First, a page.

On Friday, you could sit down to watch the presidential inauguration, which begins at 11 a.m. EST sharp. Or, if you live in Cleveland, you could go to City Hall to celebrate the kick-off of a program called the “Year of Vibrant Green Space,” and engage in conversations about urban farming and creating and maintaining sustainable infrastructure. That also begins at 11 a.m. sharp.
Coincidence? No one will say for sure. The city’s press release certainly doesn’t make the overlap explicit (it was released Thursday). Sustainable Cleveland’s release features pretty pictures of people planting things and harvesting rainwater, but not a word about the timing either. Cleveland.com even made a call to investigate, but no one was available for immediate comment. The city’s certainly no stranger to national politics after hosting the Republican convention in July, when President-elect Donald Trump was officially named his party’s nominee.
But, as Cleveland.com points out, “some historians consider Cleveland the Selma of the environmental movement.” Publicity from the infamous Cuyahoga River fire of 1969 ignited support for the National Environmental Policy Act of 1970 and the federal Clean Air and Clean Water acts. And there’s some pesky little details about the incoming administration’s EPA pick, Scott Pruitt — namely that he’s repeatedly sued the administration he’s supposed to lead and has expressed doubts about established (and proven) climate science.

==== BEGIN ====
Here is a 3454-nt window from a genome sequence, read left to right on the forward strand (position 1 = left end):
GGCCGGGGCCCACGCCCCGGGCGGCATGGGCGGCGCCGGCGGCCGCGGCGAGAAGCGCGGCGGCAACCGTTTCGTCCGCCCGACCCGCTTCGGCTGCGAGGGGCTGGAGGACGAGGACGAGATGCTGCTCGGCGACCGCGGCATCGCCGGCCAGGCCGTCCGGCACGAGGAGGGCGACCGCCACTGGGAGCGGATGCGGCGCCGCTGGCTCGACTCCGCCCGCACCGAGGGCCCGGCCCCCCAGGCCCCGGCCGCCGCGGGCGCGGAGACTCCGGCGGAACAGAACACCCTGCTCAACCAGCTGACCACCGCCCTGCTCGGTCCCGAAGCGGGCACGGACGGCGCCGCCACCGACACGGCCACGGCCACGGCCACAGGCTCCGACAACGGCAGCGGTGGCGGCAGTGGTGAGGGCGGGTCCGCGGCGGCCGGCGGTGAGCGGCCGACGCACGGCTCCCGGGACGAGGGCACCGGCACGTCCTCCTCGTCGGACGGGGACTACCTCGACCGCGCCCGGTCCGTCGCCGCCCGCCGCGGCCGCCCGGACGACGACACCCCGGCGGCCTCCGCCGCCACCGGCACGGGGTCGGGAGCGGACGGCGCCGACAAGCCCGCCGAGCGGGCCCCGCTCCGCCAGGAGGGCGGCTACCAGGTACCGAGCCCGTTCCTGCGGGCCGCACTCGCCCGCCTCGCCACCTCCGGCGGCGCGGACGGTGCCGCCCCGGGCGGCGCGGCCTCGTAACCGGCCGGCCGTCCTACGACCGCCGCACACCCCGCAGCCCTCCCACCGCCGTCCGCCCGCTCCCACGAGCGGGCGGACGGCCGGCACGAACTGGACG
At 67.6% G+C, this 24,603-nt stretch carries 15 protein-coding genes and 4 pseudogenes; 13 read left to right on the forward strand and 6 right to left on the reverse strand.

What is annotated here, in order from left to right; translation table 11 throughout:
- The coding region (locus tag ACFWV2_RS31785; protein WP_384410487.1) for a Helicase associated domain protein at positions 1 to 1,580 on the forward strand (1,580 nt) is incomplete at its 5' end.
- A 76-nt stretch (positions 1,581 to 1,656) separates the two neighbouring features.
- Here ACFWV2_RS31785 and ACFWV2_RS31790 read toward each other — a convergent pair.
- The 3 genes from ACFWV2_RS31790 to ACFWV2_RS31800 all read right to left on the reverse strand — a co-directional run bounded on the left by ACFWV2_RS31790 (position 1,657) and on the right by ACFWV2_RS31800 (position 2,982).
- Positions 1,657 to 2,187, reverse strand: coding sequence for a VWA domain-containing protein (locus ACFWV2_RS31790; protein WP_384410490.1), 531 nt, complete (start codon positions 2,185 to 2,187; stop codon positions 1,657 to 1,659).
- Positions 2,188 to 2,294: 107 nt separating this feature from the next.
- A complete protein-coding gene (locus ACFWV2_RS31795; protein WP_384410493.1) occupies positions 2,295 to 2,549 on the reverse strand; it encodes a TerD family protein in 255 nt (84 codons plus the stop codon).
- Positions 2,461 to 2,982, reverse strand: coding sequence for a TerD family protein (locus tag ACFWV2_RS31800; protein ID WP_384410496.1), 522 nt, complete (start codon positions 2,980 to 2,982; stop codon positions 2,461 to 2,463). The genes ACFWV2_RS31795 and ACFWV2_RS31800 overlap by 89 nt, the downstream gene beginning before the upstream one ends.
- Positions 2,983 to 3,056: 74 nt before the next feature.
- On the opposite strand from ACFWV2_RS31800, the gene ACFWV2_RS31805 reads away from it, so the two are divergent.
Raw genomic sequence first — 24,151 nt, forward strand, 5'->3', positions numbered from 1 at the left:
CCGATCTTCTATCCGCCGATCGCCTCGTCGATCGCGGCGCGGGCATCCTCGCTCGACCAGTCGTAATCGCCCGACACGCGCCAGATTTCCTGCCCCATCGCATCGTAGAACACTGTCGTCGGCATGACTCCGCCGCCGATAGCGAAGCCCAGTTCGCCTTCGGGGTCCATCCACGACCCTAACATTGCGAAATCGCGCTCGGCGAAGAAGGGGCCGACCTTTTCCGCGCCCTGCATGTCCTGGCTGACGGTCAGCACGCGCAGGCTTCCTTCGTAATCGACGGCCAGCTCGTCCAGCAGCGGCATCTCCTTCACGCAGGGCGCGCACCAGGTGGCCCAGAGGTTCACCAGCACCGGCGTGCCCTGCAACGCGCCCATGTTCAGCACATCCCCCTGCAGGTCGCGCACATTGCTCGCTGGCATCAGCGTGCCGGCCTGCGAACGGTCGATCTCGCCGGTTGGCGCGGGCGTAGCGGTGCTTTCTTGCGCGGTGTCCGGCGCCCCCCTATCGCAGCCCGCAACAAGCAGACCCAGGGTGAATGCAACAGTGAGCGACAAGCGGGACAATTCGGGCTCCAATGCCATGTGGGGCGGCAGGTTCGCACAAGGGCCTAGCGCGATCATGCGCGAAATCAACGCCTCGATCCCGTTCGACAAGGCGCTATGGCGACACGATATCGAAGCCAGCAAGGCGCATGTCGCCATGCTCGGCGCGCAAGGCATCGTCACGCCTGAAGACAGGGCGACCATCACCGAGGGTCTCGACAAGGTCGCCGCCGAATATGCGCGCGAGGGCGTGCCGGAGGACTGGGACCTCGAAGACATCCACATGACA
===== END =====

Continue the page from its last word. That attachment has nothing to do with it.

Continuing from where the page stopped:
Who knows? The only quote on display in the city’s release comes from Mayor Frank G. Jackson, whose administration has championed a number of ambitious green space makeovers, like Public Square.
“The theme for this year’s Sustainable Cleveland is the Year of Vibrant Green Spaces,” he said. “The lineup for the kick-off event will help set the conditions for its success.”
Maybe a giant outdoor screen will broadcast the inauguration to people talking organic carrots and public parks. But — and this is just a hunch — probably not.
Rachel Dovey is an award-winning freelance writer and former USC Annenberg fellow living at the northern tip of California’s Bay Area. She writes about infrastructure, water and climate change and has been published by Bust, Wired, Paste, SF Weekly, the East Bay Express and the North Bay Bohemian.